One of the mysteries of the English language finally explained.
A sebaceous secretion in the folds of the skin, especially under a man's foreskin.
- ‘One consequence of the germ theory of disease was to see smegma, produced by the foreskin, as infectious material.’
- ‘Some doctors mistakenly think that the smegma under the foreskin is an infection, even though it is white rather than red, is cold to the touch, and is painless.’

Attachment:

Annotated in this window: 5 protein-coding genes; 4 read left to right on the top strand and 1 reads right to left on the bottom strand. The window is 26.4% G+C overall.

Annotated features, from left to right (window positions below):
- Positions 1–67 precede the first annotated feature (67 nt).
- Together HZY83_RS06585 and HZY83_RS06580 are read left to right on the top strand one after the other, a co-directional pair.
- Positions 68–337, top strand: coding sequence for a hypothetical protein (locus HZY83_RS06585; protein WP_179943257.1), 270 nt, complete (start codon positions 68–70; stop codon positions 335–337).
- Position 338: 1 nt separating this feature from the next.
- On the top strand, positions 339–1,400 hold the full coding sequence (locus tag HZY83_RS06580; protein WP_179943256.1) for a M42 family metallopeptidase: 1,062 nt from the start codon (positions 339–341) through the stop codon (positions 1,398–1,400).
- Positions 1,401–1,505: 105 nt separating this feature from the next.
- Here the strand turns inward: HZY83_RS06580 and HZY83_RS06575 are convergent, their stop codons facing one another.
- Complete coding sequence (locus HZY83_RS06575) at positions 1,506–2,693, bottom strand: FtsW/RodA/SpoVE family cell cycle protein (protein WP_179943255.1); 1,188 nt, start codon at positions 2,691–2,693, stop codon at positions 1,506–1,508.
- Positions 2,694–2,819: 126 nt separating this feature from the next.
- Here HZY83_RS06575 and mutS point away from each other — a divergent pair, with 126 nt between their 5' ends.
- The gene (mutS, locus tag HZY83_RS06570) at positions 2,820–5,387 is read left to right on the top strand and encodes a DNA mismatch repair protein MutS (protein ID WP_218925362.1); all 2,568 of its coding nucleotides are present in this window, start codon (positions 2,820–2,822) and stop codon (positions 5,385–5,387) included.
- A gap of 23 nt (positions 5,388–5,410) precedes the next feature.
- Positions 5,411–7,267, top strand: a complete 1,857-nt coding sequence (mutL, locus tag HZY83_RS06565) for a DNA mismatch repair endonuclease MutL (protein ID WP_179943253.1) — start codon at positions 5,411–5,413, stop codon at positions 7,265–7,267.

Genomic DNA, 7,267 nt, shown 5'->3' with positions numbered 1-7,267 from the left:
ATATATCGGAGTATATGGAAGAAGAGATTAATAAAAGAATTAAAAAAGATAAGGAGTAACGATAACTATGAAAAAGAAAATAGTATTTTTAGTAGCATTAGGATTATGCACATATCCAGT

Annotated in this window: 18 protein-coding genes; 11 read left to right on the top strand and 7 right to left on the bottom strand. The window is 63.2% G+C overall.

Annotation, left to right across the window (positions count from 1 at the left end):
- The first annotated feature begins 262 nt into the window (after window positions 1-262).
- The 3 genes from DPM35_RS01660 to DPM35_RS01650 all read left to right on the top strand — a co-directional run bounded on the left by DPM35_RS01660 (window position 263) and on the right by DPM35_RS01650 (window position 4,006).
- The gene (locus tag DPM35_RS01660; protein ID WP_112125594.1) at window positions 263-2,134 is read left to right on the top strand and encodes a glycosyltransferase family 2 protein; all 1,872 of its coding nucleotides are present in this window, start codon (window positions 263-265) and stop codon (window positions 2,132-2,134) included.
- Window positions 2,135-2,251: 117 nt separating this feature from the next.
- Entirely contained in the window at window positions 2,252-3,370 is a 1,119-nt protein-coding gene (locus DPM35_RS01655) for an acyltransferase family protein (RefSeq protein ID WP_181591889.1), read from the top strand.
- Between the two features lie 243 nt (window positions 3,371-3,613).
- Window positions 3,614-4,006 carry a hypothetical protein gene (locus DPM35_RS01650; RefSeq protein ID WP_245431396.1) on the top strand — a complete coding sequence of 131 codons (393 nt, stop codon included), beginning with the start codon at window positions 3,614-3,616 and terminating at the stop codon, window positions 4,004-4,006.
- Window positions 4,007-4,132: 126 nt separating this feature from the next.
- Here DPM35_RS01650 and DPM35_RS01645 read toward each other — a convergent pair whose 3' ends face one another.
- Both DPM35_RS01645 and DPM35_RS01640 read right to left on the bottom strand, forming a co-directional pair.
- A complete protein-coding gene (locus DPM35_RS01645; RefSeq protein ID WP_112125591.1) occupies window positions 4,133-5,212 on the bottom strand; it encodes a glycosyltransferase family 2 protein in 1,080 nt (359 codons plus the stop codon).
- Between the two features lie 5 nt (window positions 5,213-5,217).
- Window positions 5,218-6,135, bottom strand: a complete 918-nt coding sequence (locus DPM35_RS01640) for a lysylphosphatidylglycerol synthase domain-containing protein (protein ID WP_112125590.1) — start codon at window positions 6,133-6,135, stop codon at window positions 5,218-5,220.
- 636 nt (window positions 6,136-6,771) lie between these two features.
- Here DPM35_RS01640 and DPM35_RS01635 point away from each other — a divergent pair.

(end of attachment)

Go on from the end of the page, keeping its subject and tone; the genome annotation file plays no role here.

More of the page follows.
- ‘For example, it would be interesting to determine if smegma, a glandular discharge that collects under the foreskin and lubricates the glans, has spermicidal properties.’
- ‘When the foreskin is removed during circumcision, smegma no longer accumulates between the foreskin and glans, and smegma's immunoprotective properties are lost.’
Early 19th century: via Latin from Greek smēgma ‘soap’, from smēkhein ‘cleanse’.
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